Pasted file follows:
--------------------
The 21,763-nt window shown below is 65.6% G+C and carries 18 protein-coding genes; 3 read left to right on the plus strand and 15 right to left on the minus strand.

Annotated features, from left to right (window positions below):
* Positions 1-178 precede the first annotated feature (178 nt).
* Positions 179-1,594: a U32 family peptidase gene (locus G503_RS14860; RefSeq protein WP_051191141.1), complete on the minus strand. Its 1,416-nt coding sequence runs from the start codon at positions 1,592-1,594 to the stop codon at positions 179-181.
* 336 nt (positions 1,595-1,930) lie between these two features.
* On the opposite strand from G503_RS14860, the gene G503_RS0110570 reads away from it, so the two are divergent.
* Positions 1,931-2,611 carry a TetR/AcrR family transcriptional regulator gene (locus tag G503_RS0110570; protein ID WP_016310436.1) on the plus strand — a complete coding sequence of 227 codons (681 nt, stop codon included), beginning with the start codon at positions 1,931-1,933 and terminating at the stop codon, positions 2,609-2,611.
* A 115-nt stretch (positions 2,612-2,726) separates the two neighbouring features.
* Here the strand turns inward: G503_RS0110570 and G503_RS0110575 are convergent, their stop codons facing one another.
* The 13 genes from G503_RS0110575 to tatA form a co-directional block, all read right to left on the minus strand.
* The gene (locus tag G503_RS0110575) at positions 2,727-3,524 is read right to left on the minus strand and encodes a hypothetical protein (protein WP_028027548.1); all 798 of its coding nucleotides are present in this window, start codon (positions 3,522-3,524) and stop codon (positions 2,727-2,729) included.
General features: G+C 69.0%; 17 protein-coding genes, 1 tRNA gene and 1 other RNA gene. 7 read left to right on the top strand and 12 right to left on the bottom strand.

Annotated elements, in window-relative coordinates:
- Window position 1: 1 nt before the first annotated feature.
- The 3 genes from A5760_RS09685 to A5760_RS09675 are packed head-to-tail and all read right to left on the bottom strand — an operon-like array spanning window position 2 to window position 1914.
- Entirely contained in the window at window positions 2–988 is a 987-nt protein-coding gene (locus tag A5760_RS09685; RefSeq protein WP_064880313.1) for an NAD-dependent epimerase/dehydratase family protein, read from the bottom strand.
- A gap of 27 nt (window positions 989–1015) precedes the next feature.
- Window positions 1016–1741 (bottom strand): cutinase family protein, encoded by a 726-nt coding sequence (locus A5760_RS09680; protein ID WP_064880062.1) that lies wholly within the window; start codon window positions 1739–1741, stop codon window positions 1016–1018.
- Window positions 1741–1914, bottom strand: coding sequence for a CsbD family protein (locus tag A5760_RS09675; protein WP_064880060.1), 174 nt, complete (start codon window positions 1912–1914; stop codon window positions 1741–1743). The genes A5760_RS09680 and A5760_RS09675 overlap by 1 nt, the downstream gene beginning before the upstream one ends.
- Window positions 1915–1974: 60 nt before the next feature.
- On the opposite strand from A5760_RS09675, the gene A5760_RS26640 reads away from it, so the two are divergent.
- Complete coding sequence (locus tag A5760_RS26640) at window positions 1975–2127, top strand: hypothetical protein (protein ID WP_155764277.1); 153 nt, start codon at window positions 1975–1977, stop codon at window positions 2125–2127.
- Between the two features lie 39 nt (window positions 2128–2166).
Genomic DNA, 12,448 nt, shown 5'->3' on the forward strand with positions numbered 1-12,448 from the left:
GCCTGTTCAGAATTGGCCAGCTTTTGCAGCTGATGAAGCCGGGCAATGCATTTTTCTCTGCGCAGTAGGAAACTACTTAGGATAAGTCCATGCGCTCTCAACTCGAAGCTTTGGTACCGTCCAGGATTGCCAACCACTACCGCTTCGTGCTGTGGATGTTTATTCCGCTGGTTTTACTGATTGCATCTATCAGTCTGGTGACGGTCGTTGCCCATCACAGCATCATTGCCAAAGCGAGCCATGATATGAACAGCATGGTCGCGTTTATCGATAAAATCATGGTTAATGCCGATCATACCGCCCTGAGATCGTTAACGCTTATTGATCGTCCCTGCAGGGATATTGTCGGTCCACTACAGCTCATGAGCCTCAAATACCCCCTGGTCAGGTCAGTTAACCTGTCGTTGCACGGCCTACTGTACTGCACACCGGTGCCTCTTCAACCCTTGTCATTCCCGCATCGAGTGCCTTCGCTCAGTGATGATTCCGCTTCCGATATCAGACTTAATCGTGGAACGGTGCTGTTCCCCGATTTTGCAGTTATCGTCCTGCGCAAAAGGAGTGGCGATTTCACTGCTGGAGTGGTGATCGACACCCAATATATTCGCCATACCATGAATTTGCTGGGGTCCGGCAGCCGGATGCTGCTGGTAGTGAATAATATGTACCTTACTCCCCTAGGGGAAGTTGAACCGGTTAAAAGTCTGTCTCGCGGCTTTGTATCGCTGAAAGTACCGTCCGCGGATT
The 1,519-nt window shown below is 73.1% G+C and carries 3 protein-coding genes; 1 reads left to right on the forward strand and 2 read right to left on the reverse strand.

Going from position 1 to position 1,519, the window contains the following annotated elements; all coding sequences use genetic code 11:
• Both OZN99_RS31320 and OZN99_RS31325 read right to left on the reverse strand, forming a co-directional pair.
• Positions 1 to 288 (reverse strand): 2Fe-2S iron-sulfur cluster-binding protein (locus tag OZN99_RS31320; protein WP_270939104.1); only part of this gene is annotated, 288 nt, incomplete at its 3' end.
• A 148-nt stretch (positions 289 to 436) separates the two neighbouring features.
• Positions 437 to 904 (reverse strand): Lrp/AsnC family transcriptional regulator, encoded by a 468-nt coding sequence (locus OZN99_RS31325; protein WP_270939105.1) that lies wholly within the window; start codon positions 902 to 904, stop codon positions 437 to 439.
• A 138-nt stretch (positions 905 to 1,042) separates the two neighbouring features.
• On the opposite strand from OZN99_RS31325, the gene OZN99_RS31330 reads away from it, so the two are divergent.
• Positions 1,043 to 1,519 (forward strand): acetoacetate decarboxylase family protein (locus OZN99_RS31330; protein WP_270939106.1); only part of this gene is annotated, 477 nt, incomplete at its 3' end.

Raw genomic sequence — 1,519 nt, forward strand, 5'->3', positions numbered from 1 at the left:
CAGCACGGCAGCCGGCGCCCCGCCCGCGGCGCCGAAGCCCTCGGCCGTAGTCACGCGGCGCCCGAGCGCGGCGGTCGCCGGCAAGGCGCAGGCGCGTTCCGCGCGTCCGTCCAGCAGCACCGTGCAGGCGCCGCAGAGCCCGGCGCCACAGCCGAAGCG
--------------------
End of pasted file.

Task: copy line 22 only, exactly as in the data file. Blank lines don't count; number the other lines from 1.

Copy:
- Complete coding sequence (locus tag A5760_RS26640) at window positions 1975–2127, top strand: hypothetical protein (protein ID WP_155764277.1); 153 nt, start codon at window positions 1975–1977, stop codon at window positions 2125–2127.